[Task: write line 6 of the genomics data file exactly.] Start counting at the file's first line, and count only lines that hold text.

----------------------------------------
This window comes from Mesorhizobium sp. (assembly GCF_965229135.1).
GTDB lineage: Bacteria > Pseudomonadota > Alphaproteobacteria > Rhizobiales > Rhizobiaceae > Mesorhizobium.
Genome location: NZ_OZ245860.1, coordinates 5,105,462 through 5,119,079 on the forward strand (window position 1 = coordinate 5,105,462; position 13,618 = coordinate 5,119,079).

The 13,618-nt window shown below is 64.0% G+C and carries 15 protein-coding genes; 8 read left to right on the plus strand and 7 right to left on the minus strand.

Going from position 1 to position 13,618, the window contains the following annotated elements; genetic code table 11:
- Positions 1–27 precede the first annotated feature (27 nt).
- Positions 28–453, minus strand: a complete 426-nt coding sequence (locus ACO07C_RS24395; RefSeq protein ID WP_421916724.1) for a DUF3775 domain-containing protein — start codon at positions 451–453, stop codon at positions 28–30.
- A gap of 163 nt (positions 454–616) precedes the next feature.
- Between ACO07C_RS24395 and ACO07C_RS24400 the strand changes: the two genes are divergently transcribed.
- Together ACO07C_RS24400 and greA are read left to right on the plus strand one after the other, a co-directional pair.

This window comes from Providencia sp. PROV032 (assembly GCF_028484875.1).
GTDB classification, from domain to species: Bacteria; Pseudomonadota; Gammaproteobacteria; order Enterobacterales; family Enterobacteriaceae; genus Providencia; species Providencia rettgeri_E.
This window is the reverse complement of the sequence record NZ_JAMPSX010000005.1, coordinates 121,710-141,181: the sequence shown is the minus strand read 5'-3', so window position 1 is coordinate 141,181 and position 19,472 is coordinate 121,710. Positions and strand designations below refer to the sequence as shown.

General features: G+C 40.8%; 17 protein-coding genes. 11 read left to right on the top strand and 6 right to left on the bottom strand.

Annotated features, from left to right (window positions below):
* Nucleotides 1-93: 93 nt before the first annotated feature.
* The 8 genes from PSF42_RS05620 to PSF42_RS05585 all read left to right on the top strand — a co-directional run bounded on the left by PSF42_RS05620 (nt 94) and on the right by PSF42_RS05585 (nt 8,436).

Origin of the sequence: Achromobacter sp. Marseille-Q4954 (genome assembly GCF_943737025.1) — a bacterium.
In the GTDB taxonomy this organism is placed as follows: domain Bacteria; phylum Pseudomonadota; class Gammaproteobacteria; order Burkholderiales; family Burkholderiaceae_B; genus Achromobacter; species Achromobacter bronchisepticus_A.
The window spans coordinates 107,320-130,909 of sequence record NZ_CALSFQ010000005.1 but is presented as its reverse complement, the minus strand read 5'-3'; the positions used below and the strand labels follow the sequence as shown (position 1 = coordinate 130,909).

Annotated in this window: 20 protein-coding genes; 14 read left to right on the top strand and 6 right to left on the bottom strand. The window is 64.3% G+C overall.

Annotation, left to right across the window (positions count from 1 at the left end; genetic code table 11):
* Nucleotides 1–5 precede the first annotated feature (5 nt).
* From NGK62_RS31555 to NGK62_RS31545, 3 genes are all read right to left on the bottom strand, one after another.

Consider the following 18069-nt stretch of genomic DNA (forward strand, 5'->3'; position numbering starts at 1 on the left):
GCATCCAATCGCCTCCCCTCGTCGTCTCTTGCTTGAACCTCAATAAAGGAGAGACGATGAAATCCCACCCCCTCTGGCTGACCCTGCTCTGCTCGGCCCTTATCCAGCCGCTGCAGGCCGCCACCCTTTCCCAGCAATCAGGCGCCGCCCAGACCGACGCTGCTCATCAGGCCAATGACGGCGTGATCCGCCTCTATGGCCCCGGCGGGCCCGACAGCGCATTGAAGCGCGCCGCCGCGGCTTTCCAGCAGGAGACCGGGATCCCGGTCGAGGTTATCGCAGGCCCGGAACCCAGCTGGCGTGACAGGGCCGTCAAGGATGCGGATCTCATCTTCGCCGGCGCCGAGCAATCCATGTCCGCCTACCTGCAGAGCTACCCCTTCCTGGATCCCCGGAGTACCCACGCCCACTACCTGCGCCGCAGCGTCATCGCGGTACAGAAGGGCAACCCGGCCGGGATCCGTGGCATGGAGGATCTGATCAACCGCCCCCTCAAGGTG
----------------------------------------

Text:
- Positions 1–27 precede the first annotated feature (27 nt).